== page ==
Many incense companies (I’ll quote Baieido, Shoyeido, and Shroff Channabasappa off the top of my head, although there are a lot more) claim to use only natural ingredients. I think it’s incumbent upon us to trust their word on this without other evidence. However it’s also clear that Shoyeido use a lot of essential oils and perfumes in their incenses while Baieido probably only uses oils in their modern lines. But with Shoyeido I think it’s important to note that even though the oil contents in their incenses are high, they are apparently natural perfumes. But the point is that with the prevalence of incense companies that make these claims, it brings a slight cloud of doubt over those that don’t make this statement. One can’t necessarily make the judgement that the “other” companies DO use synthetics, but surely they’re more likely to.

Natural aromas tend to have depths that we assume synthetics don’t. With incenses that are under evaluation for the presence of synthetics, we often make the evaluation that the aromatic curve of an incense is going to end faster for a synthetic smell than a natural one. That is, after repeated use of an incense, if you don’t notice subtleties and new aspects of an aroma, and the scent generally stays static, I believe this increases the likelihood of a synthetic presence.

Overall, I’d sum up the situation this way. A) We don’t know for sure, unless we’re explicitly told otherwise, if an incense contains a synthetic ingredient, we can only guess. B) Unpleasantries in incense are perhaps more likely to come from synthetics but don’t count out poor natural ingredients as a source for unpleasant scents. C) if you can smell an unlit stick of incense, it’s likely to contain perfume oils, but that doesn’t necessarily mean they’re synthetic no matter what the strength. D) Scents that might be synthetic are often thinner or have less presence or subtlety than natural scents, but without further evidence there will always be uncertaintly involved.



  1. David Oller said,

    June 13, 2009 at 12:44 pm

    Well guys, I can’t speak for other manufacturers, but as far as Baieido is concerned we have always been quite clear on the materials used in our incense products. All of the products marketed under Traditional, Meditation, Premium, are made from 100% natural whole herbs, spices, woods, roots & rhizomes etc. No essential oils, extractions, chemical potentiators, fragrances, or anything else you couldn’t find on this planet 10,000 years ago are used to make these products.

    All florals are made using fragrances, essential oils, absolutes, or a combination of the same.

    As far as the reason why fragrances (synthetics) are used in making incense there are other reasons besides cost and the other reasons mentioned. You can’t heat a Rose petal or any flower petal and achieve anything like the aroma of a rose. You will get an unpleasant result. In some cases you can use essential oils and get a pleasant result. Some floral aromas are either impossible or prohibitively expensive to distill, extract, or produce a “concrete” in order to produce an absolute.

    I don’t recall extractions being covered in the article, but some would argue extractions are “natural” given that the aromatic or flavor chemicals are extracted from the natural material. Case in point are some herbal teas and other products that claim to be “All Natural” So how do you get that much apple flavor and cinnamon in that little tea bag. The answer is that an apple contains dozens of components and chemicals, but only a few are responsible for aroma and flavor. Of course we know aroma is mostly responsible for taste because flavor only produces the sensations: sweet, salty, bitter, sour. Some add savory (umani) and fatty acids. So in most cases you can extract between two and six chemicals from the natural material and produce a facsimile of the taste.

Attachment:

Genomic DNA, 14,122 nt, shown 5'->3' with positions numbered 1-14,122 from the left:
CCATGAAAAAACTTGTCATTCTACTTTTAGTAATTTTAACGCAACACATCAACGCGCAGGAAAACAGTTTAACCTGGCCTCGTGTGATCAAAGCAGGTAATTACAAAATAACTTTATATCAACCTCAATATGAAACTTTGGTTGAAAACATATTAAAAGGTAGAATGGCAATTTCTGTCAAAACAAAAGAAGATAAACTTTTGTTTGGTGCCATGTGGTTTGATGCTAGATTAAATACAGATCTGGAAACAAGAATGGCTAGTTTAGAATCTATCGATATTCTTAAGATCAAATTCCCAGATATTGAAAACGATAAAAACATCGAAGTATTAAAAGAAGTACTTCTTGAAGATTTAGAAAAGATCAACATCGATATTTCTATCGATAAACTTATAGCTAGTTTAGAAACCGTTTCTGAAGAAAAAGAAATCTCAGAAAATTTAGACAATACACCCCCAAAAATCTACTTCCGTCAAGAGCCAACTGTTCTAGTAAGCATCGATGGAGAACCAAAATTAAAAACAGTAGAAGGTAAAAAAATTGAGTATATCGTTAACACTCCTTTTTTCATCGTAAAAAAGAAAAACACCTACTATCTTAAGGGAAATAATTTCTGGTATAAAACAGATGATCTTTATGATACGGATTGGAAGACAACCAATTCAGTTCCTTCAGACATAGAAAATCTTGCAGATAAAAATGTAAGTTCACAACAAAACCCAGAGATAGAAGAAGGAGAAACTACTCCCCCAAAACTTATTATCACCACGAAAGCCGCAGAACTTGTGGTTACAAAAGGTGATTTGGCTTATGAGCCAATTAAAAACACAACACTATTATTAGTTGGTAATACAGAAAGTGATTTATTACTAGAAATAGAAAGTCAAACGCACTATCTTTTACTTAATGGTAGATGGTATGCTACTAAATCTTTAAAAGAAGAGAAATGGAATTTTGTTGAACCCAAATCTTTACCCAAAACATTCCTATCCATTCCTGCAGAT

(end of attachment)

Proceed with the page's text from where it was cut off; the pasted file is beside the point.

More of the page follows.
Some chemicals can be synthesized in a lab and these would be true synthetics, most often termed as fragrances.

    Today, especially in Japan there is a demand for modern aromas like coffee, tea, honey, etc. These products are only possible using fragrances. However our Green Tea Incense also contains real Itoen Brand Green Tea. The reason is green tea produces virtually no aroma but has a remarkable quality of being able to absorb and neutralize other aroma, especially useful after cooking. Japanese restaurants have heated old green tea in their kitchens for years.

    Personally, I like the term Whole Herb to describe purely natural incense.

    David Oller

    • Mike said,

      June 13, 2009 at 5:16 pm

      Appreciate everyone weighing in on this subject, definitely appreciate the extra information and education!

  2. Ross Urrere said,

    June 10, 2009 at 10:56 pm

    This is such a great article and rather timely, give what is happening within the perfume/fragrance industry at the moment. This centers around new regulations going into effect in Europe about what is OK to use in perfumes on both a “natural” essential oils level as well as the lab made components. Incense, on the other hand, has no real regulations in place and pretty much anything goes. Well, maybe not if the workers making the stuff started dropping, but other then that. In other words, no one is yet concerned about breathing the fumes like they are the skin contact involved with perfume. Another reason is that the “perfume wars” are based in Europe where incense is not in the same market league as perfume. Thank god for this as much of what is being codified into laws have no logical bases and there is a lot of “reformulation” going on with inferior results.
    So in incense what seems to me to determine what gets put into any blend created by any company is based on availability, price, company image, religious beliefs and some other factors( profit comes to mind). There is a real difference in the acceptable materials cost in a roll of Nippon Kodo’s uber kyara blends at 20,000 yen per box as opposed to $2.00 for ten sticks of basic Indian incense.